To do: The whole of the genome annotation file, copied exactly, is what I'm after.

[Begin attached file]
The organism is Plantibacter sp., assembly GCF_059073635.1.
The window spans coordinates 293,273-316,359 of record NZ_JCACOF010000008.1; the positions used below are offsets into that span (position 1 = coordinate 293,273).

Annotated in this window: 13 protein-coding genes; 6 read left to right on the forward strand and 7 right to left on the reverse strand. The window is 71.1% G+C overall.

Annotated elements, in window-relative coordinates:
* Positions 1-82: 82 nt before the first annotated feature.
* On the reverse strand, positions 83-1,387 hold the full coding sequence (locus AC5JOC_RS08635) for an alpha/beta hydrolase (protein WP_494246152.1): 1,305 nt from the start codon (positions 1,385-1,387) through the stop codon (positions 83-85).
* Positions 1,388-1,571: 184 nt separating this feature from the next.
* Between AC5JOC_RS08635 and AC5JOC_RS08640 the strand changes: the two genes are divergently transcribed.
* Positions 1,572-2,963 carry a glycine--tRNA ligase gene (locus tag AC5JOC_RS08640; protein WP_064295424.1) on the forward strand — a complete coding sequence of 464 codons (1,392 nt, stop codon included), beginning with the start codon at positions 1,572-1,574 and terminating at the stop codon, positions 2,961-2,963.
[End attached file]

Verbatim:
The organism is Plantibacter sp., assembly GCF_059073635.1.
The window spans coordinates 293,273-316,359 of record NZ_JCACOF010000008.1; the positions used below are offsets into that span (position 1 = coordinate 293,273).

Annotated in this window: 13 protein-coding genes; 6 read left to right on the forward strand and 7 right to left on the reverse strand. The window is 71.1% G+C overall.

Annotated elements, in window-relative coordinates:
* Positions 1-82: 82 nt before the first annotated feature.
* On the reverse strand, positions 83-1,387 hold the full coding sequence (locus AC5JOC_RS08635) for an alpha/beta hydrolase (protein WP_494246152.1): 1,305 nt from the start codon (positions 1,385-1,387) through the stop codon (positions 83-85).
* Positions 1,388-1,571: 184 nt separating this feature from the next.
* Between AC5JOC_RS08635 and AC5JOC_RS08640 the strand changes: the two genes are divergently transcribed.
* Positions 1,572-2,963 carry a glycine--tRNA ligase gene (locus tag AC5JOC_RS08640; protein WP_064295424.1) on the forward strand — a complete coding sequence of 464 codons (1,392 nt, stop codon included), beginning with the start codon at positions 1,572-1,574 and terminating at the stop codon, positions 2,961-2,963.